Either usually means “one or the other’, but occasionally it can mean “both’:

Come on Monday or Tuesday. Either day is OK.

There were roses on either side of the door (i.e. on both sides).

We use a singular noun or verb with either, but plural noun with “both”, as in the example above: “on both sides”.

Has either of your parents visited you?

When “either” is followed by a noun phrase, there must be another determiner. You can say: either of the rooms, or either of my rooms, but not either of rooms.

Before a personal pronoun, either of is always used and the verb is singular:

Either of us could do it. (not: either you…)

Either of the children is capable of looking after the baby.

But in an informal style, and particularly, in negative sentences plural verbs are normally used:

I don’t think either of them are at home.


More examples:

The irony and unfairness of that didn’t elude either of them. (Danielle Steel)

But either way he felt haunted for hours afterward whenever they met. (Danielle Steel)

“We’ ll see,” she said, not promising him anything either way. (Danielle Steel)

They went for long walks at night, away from the fairground, where people wouldn’t recognize either of them. (Danielle Steel)

She was twenty two years younger than he was but it didn’t bother either of them. (Danielle Steel)

Toby wouldn’t want that for either of us. (Danielle Steel)

And the woman in the pink shirt gave a victorious grin, and was patted on the back by two attractive women on either side. (Danielle Steel)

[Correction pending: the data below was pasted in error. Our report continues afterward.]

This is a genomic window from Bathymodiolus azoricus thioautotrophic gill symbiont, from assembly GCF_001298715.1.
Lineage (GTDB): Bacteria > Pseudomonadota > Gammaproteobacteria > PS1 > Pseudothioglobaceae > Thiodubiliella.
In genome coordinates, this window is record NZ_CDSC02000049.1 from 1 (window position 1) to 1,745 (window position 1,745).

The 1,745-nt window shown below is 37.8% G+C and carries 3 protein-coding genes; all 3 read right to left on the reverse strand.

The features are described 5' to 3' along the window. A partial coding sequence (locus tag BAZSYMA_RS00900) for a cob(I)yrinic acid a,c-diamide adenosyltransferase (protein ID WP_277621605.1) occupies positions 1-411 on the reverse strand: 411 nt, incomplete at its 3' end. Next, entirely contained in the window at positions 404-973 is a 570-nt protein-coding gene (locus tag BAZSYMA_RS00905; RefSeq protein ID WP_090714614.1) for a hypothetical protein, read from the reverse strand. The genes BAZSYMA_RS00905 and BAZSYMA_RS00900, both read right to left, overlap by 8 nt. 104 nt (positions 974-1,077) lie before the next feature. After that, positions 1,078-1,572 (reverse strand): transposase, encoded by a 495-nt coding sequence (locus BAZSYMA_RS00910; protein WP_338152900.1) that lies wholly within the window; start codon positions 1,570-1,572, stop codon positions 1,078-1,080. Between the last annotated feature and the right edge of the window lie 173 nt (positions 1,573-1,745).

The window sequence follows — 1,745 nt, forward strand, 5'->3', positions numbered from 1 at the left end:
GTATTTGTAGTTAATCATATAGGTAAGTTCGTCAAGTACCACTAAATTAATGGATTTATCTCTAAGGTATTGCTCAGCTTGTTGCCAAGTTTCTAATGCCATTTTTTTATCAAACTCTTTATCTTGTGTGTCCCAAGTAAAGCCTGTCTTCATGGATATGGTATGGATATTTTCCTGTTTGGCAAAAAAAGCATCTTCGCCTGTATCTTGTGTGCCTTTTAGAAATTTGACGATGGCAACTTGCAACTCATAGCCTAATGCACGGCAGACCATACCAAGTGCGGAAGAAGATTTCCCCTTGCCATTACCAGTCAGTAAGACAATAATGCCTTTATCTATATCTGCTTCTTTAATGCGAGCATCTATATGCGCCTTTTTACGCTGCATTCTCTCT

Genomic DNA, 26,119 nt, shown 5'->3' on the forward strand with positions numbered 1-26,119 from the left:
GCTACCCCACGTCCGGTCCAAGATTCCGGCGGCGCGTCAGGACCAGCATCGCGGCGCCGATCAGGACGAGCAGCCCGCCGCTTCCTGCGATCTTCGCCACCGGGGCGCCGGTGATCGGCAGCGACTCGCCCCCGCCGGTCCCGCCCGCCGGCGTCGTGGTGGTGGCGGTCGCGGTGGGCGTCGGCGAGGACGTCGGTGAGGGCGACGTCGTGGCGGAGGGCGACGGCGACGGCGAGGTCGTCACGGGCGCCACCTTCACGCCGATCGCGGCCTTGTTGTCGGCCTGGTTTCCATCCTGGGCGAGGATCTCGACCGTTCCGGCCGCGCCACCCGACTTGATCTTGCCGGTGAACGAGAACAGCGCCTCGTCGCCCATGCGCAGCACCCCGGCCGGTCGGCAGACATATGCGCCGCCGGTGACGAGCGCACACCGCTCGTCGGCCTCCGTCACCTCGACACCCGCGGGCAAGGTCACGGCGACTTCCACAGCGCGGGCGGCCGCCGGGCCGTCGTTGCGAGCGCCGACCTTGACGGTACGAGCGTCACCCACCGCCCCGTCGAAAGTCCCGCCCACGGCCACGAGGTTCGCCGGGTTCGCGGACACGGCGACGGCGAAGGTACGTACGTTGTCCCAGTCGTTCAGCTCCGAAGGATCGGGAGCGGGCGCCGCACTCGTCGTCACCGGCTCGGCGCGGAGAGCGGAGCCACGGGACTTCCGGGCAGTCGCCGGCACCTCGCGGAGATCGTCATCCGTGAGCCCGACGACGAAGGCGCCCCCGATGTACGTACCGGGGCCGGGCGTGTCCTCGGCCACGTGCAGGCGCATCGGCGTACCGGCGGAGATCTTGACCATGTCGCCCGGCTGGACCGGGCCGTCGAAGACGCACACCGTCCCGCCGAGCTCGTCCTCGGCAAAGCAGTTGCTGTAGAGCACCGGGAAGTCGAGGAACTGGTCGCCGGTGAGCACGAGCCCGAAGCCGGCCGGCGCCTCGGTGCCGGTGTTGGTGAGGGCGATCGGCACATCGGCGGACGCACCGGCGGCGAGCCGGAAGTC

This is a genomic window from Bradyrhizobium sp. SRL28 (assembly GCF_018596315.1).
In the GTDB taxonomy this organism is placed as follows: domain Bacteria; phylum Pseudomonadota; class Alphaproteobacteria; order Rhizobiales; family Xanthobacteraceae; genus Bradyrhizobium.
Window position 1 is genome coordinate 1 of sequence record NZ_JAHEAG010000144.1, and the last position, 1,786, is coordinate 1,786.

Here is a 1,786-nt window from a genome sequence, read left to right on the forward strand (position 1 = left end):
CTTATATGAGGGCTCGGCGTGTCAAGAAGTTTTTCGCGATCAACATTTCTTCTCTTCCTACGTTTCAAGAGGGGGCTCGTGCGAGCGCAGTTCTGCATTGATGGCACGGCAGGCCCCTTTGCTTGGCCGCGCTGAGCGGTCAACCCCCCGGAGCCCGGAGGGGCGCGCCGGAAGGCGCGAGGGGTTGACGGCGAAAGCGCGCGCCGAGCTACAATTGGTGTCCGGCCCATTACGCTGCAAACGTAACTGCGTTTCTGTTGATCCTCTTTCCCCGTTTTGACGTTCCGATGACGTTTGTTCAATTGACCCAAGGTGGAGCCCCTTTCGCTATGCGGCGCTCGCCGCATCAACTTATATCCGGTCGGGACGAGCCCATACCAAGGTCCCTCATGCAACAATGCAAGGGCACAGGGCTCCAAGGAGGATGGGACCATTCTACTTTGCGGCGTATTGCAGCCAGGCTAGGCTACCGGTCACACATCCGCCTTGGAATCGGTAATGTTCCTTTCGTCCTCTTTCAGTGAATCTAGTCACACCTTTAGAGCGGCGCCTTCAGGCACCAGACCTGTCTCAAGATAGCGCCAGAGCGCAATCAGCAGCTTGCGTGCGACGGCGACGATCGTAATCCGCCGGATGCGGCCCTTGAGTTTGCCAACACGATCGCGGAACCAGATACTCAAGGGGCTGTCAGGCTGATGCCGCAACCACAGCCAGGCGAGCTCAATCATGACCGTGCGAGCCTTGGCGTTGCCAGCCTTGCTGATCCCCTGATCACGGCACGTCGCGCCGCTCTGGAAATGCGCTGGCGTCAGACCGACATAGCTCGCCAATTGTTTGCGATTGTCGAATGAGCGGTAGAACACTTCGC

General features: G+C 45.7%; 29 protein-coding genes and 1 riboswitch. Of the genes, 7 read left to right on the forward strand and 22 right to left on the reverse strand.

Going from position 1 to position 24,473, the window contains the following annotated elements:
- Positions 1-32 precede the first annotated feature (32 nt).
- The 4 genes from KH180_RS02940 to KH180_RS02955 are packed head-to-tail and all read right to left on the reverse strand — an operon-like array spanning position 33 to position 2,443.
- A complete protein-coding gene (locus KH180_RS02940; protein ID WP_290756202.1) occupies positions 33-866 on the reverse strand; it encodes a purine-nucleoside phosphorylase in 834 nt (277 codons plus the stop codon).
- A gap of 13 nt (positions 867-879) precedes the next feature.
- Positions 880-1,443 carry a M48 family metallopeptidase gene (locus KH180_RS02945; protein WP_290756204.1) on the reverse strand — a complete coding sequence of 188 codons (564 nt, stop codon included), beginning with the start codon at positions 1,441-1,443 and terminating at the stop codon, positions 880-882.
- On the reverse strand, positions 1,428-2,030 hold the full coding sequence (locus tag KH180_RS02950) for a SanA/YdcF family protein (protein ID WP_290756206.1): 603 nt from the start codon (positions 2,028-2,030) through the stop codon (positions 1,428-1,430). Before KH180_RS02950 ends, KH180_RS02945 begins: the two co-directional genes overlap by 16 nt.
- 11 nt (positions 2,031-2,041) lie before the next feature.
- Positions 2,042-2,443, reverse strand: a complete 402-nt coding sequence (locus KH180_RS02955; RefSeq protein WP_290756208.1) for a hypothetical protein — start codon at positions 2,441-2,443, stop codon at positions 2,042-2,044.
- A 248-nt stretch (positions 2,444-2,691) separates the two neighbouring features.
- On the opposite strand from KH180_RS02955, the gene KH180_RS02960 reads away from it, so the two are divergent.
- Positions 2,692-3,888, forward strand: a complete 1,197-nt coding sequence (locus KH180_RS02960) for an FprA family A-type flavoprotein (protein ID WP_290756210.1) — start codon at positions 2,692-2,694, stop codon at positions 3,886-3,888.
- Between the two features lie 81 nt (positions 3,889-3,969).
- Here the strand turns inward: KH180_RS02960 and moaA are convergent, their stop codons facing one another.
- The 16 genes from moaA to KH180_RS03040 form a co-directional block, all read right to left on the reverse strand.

Green curtains (some sort of velvety material) were hanging down on either side of the window. (Danielle Steel)

Being Southerners, it was a source of shame to some members of the family that we had no recorded ancestors on either side of the Battle of Hastings. (Harper Lee)

I don’t want either of you bearing a grudge about this thing, no matter what happens. (Harper Lee)


Either can be used instead of “also” and “too” in negative sentences:


“I like opera.” – “I do too”.

“I don’t like opera.” – “I don’t either”.


More examples:

I knew my word wouldn’t suffice, and I didn’t think his would impress her either, but I think she was feeling worse than she wanted to admit. (Danielle Steel)

He didn’t want to lie to him and he didn’t want to tell him the truth yet either.  (Danielle Steel)

I don’t want that to happen either. (Danielle Steel)

And with the risk of being sent to a labor camp he didn’t want them to stay either. (Danielle Steel)

She wasn’t in the mood either. (Danielle Steel)

I’m not much of a cook either. (Danielle Steel)

“My mama won’t let me play on it either,” Rosie confessed to Nick… (Danielle Steel)

… but she couldn’t imagine him staying either, once Germany returned to normal, which they all felt sure it would one day. (Danielle Steel)

She didn’t wasn’t to wait either.

You can’t live hidden away in the country forever either. (Danielle Steel)

“He doesn’t look as though he’s trying to get a taxi, either,” I said. (Danielle Steel)

Jem had never seen snow either but he knew what it was. (Harper Lee)